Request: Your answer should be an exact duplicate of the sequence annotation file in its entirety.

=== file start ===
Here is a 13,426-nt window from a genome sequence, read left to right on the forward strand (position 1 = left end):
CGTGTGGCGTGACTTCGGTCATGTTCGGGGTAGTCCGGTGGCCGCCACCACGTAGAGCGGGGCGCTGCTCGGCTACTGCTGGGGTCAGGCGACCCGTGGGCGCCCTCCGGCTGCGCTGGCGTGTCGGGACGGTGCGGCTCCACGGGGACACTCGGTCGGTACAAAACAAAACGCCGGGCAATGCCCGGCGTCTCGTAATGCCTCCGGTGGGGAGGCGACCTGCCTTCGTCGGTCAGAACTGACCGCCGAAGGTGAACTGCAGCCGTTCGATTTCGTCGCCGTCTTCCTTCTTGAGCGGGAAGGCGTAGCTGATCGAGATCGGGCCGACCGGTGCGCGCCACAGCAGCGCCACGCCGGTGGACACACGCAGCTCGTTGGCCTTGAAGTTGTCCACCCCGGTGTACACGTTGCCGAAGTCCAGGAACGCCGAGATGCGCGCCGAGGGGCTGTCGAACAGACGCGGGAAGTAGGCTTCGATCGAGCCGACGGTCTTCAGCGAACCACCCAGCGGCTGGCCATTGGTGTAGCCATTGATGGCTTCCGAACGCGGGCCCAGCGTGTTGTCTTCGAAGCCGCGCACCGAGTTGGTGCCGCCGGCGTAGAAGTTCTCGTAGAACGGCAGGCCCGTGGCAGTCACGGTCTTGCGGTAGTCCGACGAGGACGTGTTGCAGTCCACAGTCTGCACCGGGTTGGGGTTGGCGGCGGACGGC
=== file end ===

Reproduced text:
Here is a 13,426-nt window from a genome sequence, read left to right on the forward strand (position 1 = left end):
CGTGTGGCGTGACTTCGGTCATGTTCGGGGTAGTCCGGTGGCCGCCACCACGTAGAGCGGGGCGCTGCTCGGCTACTGCTGGGGTCAGGCGACCCGTGGGCGCCCTCCGGCTGCGCTGGCGTGTCGGGACGGTGCGGCTCCACGGGGACACTCGGTCGGTACAAAACAAAACGCCGGGCAATGCCCGGCGTCTCGTAATGCCTCCGGTGGGGAGGCGACCTGCCTTCGTCGGTCAGAACTGACCGCCGAAGGTGAACTGCAGCCGTTCGATTTCGTCGCCGTCTTCCTTCTTGAGCGGGAAGGCGTAGCTGATCGAGATCGGGCCGACCGGTGCGCGCCACAGCAGCGCCACGCCGGTGGACACACGCAGCTCGTTGGCCTTGAAGTTGTCCACCCCGGTGTACACGTTGCCGAAGTCCAGGAACGCCGAGATGCGCGCCGAGGGGCTGTCGAACAGACGCGGGAAGTAGGCTTCGATCGAGCCGACGGTCTTCAGCGAACCACCCAGCGGCTGGCCATTGGTGTAGCCATTGATGGCTTCCGAACGCGGGCCCAGCGTGTTGTCTTCGAAGCCGCGCACCGAGTTGGTGCCGCCGGCGTAGAAGTTCTCGTAGAACGGCAGGCCCGTGGCAGTCACGGTCTTGCGGTAGTCCGACGAGGACGTGTTGCAGTCCACAGTCTGCACCGGGTTGGGGTTGGCGGCGGACGGC